The area of EU land in organic production rose by 41% between 2015 and 2020, according to new analysis by the European Commission, which shows there were 14.8m hectares of land in organic farming in 2020.
In its Organic farming in the EU – a decade of organic growth report, the Commission said this 14.8m hectares represents 9.1% of available European agricultural land and nearly 20% of the total organic area in the world. This equated to about 3.6% of all EU farms being either organic or partially organic at the end of the last decade.
However, it’s worth noting that these figures come before the impact of greater organic ambition in many member states’ CAP strategic plans 2023-2027.
In the EU, permanent grassland makes up the largest component of organically farmed land at 42%, followed by green fodder (17%), cereals (16%) and permanent crops, such as fruit, olives and vineyards (11%).
The countries with the largest organic area are France, Spain, Italy and Denmark, which between them accounted for 52% of the total organic area in Europe in 2012 and 59% in 2020.
However, the Commission found that EU organic production is still dependent on imports.
The union imports organic products from over 120 countries, many as far afield as India and Australia. Imported organic produce includes primary feed for EU livestock farmed organically, such as organic soya.
Overall, imports of organic products into the EU increased from 2.71m tonnes in 2018 to 2.87m tonnes in 2021 (+6%). In terms of product classes, the principal imports are commodities and other primary products, with a combined share of around 90% of total organic imports in volume terms.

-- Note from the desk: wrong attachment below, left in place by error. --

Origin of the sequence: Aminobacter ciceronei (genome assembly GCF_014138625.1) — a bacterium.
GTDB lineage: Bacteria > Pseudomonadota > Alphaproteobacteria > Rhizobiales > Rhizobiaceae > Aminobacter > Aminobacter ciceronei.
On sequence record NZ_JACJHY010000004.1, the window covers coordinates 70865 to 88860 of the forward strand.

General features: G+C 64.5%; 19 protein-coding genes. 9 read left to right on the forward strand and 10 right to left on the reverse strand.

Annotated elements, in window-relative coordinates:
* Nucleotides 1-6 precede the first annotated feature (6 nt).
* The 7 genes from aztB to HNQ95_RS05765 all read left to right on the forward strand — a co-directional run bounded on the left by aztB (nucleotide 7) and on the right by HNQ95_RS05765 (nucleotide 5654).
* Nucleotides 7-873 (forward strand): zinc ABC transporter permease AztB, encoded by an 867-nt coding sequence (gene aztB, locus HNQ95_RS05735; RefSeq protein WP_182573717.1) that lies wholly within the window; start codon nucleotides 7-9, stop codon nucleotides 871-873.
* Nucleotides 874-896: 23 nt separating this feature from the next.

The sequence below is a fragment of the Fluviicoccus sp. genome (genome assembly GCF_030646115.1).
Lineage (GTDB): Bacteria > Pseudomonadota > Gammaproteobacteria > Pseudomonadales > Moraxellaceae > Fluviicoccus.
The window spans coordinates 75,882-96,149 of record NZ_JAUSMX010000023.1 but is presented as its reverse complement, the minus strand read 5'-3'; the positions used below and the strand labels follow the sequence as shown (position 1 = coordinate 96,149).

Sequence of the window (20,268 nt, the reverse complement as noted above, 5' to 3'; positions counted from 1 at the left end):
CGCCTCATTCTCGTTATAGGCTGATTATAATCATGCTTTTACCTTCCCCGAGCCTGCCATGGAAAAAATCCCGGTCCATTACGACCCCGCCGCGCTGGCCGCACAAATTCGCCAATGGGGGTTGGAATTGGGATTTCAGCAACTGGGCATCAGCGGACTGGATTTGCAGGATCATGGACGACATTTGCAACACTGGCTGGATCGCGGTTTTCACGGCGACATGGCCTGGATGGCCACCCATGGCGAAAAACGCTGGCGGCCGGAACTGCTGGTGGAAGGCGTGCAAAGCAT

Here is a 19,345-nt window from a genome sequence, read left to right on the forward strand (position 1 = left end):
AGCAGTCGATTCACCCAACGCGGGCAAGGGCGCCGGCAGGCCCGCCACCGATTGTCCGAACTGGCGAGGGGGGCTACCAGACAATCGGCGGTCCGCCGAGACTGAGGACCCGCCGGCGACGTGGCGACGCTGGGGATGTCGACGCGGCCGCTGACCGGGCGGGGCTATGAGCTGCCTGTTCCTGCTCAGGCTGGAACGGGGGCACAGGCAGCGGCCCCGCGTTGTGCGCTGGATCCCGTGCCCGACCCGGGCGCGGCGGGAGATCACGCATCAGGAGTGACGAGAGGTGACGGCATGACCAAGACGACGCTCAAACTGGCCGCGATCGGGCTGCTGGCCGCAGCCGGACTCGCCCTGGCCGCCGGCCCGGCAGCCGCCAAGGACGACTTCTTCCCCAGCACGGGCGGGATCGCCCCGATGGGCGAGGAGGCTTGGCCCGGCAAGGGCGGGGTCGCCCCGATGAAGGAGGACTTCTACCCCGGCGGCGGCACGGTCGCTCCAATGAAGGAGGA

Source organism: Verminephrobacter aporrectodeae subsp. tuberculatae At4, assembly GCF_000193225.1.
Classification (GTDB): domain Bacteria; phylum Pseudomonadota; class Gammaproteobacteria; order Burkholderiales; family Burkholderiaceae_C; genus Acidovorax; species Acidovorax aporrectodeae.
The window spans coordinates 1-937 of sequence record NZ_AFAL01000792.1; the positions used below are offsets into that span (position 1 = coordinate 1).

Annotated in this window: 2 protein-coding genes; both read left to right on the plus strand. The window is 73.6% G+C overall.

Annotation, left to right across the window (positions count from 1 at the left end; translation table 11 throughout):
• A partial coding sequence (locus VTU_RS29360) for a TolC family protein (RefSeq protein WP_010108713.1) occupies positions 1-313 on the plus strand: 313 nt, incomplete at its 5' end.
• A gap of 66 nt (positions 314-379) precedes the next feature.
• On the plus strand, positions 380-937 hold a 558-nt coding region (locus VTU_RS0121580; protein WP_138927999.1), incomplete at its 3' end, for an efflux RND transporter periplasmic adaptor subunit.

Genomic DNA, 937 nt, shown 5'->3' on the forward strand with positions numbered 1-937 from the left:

One of the biggest drivers of the increase in imports is organic tropical fruit. From 2018 to 2021, these imports increased by 27% to 900,000t.
Ireland remains bottom of the class in organic production when compared to EU neighbours. It and Malta had less than 1% of their farms organic in 2020.
While improved Government incentives under the Organic Farming Scheme are likely to improve this statistic, Ireland is still someway off the heavy-hitters of Austria (22%), Czech Republic (18%), Estonia (16%), France (11%) and Finland (11%).
Organic farms are larger than conventional farms in the majority of member states, with the largest difference in Lithuania, Portugal and Slovakia (four to seven times larger). However, organic and conventional farms are of similar size in Germany and Ireland.
Ireland is also one of only eight member states that has a higher share of women in organic farming than it does in conventional farming.
Sales of organic produce in Europe almost doubled between 2015 and 2020, according to Commission analysis.
However, recent data from Germany suggests that inflation is reducing demand for organic produce there.
Germany has seen its first drop in organic demand since records began with the market shrinking by 4.1% by the end of October last year, according to the German Farmers’ Association (DBV).